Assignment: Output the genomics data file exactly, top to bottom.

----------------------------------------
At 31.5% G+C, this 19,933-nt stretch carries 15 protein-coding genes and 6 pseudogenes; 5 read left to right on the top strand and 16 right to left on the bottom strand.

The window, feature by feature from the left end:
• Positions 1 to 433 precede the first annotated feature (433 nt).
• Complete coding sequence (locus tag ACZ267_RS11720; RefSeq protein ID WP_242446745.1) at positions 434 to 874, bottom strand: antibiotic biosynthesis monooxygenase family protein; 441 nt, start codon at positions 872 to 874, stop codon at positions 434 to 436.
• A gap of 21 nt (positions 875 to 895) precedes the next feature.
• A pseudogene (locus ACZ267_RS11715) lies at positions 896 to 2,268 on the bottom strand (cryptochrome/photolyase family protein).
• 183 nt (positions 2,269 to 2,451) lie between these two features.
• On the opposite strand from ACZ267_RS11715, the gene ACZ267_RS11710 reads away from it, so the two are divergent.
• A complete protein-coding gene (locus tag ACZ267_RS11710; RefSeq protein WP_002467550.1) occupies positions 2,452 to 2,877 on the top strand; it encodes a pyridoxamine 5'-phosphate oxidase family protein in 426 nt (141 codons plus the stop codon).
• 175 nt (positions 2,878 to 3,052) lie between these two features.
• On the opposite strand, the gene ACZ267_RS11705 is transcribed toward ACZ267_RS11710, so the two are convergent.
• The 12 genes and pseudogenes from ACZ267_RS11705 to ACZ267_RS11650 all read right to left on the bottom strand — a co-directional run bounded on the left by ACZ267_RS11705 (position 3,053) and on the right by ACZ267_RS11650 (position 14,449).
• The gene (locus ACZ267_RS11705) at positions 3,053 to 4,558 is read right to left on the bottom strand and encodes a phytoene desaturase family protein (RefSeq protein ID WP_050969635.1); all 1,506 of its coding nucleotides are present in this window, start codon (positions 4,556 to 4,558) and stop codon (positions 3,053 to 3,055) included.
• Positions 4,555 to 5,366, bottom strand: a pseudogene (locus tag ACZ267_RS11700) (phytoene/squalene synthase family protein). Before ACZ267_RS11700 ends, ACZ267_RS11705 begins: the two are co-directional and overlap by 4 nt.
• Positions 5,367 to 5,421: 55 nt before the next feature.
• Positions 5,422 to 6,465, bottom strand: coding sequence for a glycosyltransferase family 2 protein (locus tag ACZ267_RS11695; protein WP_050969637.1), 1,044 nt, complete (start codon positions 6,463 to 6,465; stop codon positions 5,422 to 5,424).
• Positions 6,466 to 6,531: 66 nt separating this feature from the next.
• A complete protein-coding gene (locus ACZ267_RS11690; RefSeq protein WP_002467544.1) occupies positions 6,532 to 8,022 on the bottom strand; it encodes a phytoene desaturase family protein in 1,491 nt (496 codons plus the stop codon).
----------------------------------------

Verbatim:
At 31.5% G+C, this 19,933-nt stretch carries 15 protein-coding genes and 6 pseudogenes; 5 read left to right on the top strand and 16 right to left on the bottom strand.

The window, feature by feature from the left end:
• Positions 1 to 433 precede the first annotated feature (433 nt).
• Complete coding sequence (locus tag ACZ267_RS11720; RefSeq protein ID WP_242446745.1) at positions 434 to 874, bottom strand: antibiotic biosynthesis monooxygenase family protein; 441 nt, start codon at positions 872 to 874, stop codon at positions 434 to 436.
• A gap of 21 nt (positions 875 to 895) precedes the next feature.
• A pseudogene (locus ACZ267_RS11715) lies at positions 896 to 2,268 on the bottom strand (cryptochrome/photolyase family protein).
• 183 nt (positions 2,269 to 2,451) lie between these two features.
• On the opposite strand from ACZ267_RS11715, the gene ACZ267_RS11710 reads away from it, so the two are divergent.
• A complete protein-coding gene (locus tag ACZ267_RS11710; RefSeq protein WP_002467550.1) occupies positions 2,452 to 2,877 on the top strand; it encodes a pyridoxamine 5'-phosphate oxidase family protein in 426 nt (141 codons plus the stop codon).
• 175 nt (positions 2,878 to 3,052) lie between these two features.
• On the opposite strand, the gene ACZ267_RS11705 is transcribed toward ACZ267_RS11710, so the two are convergent.
• The 12 genes and pseudogenes from ACZ267_RS11705 to ACZ267_RS11650 all read right to left on the bottom strand — a co-directional run bounded on the left by ACZ267_RS11705 (position 3,053) and on the right by ACZ267_RS11650 (position 14,449).
• The gene (locus ACZ267_RS11705) at positions 3,053 to 4,558 is read right to left on the bottom strand and encodes a phytoene desaturase family protein (RefSeq protein ID WP_050969635.1); all 1,506 of its coding nucleotides are present in this window, start codon (positions 4,556 to 4,558) and stop codon (positions 3,053 to 3,055) included.
• Positions 4,555 to 5,366, bottom strand: a pseudogene (locus tag ACZ267_RS11700) (phytoene/squalene synthase family protein). Before ACZ267_RS11700 ends, ACZ267_RS11705 begins: the two are co-directional and overlap by 4 nt.
• Positions 5,367 to 5,421: 55 nt before the next feature.
• Positions 5,422 to 6,465, bottom strand: coding sequence for a glycosyltransferase family 2 protein (locus tag ACZ267_RS11695; protein WP_050969637.1), 1,044 nt, complete (start codon positions 6,463 to 6,465; stop codon positions 5,422 to 5,424).
• Positions 6,466 to 6,531: 66 nt separating this feature from the next.
• A complete protein-coding gene (locus ACZ267_RS11690; RefSeq protein WP_002467544.1) occupies positions 6,532 to 8,022 on the bottom strand; it encodes a phytoene desaturase family protein in 1,491 nt (496 codons plus the stop codon).